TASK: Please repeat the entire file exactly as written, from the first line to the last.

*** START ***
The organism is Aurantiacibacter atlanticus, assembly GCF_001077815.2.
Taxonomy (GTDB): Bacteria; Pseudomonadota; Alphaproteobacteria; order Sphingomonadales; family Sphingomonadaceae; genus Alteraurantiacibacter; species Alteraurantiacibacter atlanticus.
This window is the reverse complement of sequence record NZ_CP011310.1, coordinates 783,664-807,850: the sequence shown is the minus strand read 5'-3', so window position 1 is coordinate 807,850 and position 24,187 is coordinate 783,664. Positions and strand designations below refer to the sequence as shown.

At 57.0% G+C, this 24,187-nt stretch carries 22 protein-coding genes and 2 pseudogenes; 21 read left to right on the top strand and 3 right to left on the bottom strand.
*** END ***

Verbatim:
The organism is Aurantiacibacter atlanticus, assembly GCF_001077815.2.
Taxonomy (GTDB): Bacteria; Pseudomonadota; Alphaproteobacteria; order Sphingomonadales; family Sphingomonadaceae; genus Alteraurantiacibacter; species Alteraurantiacibacter atlanticus.
This window is the reverse complement of sequence record NZ_CP011310.1, coordinates 783,664-807,850: the sequence shown is the minus strand read 5'-3', so window position 1 is coordinate 807,850 and position 24,187 is coordinate 783,664. Positions and strand designations below refer to the sequence as shown.

At 57.0% G+C, this 24,187-nt stretch carries 22 protein-coding genes and 2 pseudogenes; 21 read left to right on the top strand and 3 right to left on the bottom strand.